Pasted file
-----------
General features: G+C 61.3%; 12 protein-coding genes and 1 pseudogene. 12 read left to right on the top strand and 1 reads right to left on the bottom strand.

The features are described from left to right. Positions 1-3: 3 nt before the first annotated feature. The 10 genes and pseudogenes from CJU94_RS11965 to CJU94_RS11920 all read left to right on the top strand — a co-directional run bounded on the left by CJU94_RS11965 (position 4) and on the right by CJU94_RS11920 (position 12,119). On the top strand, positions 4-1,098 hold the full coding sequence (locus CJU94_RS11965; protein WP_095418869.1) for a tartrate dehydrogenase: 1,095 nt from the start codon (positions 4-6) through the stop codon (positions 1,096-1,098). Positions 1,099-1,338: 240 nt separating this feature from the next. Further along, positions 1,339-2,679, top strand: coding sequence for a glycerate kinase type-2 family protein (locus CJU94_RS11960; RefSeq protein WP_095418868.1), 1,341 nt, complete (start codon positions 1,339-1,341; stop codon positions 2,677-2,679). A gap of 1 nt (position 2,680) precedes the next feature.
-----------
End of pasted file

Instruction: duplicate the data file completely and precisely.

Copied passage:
General features: G+C 61.3%; 12 protein-coding genes and 1 pseudogene. 12 read left to right on the top strand and 1 reads right to left on the bottom strand.

The features are described from left to right. Positions 1-3: 3 nt before the first annotated feature. The 10 genes and pseudogenes from CJU94_RS11965 to CJU94_RS11920 all read left to right on the top strand — a co-directional run bounded on the left by CJU94_RS11965 (position 4) and on the right by CJU94_RS11920 (position 12,119). On the top strand, positions 4-1,098 hold the full coding sequence (locus CJU94_RS11965; protein WP_095418869.1) for a tartrate dehydrogenase: 1,095 nt from the start codon (positions 4-6) through the stop codon (positions 1,096-1,098). Positions 1,099-1,338: 240 nt separating this feature from the next. Further along, positions 1,339-2,679, top strand: coding sequence for a glycerate kinase type-2 family protein (locus CJU94_RS11960; RefSeq protein WP_095418868.1), 1,341 nt, complete (start codon positions 1,339-1,341; stop codon positions 2,677-2,679). A gap of 1 nt (position 2,680) precedes the next feature.